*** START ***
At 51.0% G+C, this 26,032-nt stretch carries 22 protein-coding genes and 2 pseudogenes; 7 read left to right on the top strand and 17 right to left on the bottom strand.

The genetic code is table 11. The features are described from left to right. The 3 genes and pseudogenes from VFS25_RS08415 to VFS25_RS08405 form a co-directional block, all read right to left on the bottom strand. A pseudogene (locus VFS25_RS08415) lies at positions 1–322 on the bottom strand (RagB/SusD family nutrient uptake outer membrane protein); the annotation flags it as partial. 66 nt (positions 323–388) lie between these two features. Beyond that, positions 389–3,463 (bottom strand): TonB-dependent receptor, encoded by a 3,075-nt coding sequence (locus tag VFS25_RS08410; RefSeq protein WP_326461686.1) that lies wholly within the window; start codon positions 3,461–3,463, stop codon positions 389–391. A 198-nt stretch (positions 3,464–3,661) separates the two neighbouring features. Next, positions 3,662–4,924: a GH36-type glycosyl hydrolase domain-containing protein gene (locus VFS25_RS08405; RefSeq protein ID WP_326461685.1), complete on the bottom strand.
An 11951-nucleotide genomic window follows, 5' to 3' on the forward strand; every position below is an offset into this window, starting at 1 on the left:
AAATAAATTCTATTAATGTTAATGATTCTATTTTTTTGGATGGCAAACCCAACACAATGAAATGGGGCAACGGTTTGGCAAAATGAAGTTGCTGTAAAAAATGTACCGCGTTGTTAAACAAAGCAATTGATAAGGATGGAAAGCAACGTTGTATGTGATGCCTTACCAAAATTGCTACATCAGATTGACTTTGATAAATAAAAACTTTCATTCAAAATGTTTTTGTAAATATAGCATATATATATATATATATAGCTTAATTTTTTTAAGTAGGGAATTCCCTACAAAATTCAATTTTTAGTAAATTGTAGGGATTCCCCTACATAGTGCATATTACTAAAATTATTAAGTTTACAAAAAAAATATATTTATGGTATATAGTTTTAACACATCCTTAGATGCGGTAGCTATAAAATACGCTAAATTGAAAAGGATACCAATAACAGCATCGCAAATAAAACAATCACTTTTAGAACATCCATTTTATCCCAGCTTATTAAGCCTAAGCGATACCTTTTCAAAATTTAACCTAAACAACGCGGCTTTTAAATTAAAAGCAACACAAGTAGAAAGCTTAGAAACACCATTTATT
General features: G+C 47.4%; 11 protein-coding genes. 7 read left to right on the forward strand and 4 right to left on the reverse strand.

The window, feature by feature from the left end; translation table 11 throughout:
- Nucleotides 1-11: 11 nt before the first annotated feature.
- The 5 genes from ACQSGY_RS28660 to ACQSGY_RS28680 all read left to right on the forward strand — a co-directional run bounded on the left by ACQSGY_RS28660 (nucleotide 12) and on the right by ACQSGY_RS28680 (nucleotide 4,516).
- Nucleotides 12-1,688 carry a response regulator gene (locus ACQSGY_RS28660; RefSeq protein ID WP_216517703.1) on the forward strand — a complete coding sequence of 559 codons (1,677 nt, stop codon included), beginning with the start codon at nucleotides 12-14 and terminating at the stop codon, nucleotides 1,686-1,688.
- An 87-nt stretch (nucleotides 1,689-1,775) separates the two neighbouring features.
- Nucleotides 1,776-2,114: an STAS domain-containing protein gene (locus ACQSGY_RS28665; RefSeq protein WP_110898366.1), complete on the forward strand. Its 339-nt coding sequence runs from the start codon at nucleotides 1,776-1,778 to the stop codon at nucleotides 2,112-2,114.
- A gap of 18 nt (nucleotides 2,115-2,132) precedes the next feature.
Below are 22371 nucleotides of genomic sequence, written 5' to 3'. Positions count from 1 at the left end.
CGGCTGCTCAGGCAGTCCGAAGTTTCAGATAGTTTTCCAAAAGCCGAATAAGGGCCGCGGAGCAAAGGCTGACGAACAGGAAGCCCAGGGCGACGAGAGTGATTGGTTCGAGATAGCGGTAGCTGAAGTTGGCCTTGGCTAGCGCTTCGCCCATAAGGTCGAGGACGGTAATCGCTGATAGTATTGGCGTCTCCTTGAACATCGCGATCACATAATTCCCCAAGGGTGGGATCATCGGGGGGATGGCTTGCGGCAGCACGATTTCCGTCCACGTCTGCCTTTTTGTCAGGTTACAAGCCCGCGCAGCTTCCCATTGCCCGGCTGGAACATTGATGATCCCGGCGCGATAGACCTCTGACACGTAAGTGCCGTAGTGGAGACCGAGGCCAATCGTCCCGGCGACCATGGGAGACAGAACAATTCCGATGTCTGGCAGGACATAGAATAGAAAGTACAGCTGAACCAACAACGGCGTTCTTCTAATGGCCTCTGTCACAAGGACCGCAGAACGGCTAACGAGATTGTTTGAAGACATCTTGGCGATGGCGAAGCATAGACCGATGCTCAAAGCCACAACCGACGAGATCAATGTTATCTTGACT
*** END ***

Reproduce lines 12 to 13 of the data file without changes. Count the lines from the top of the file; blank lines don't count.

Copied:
- A gap of 18 nt (nucleotides 2,115-2,132) precedes the next feature.
Below are 22371 nucleotides of genomic sequence, written 5' to 3'. Positions count from 1 at the left end.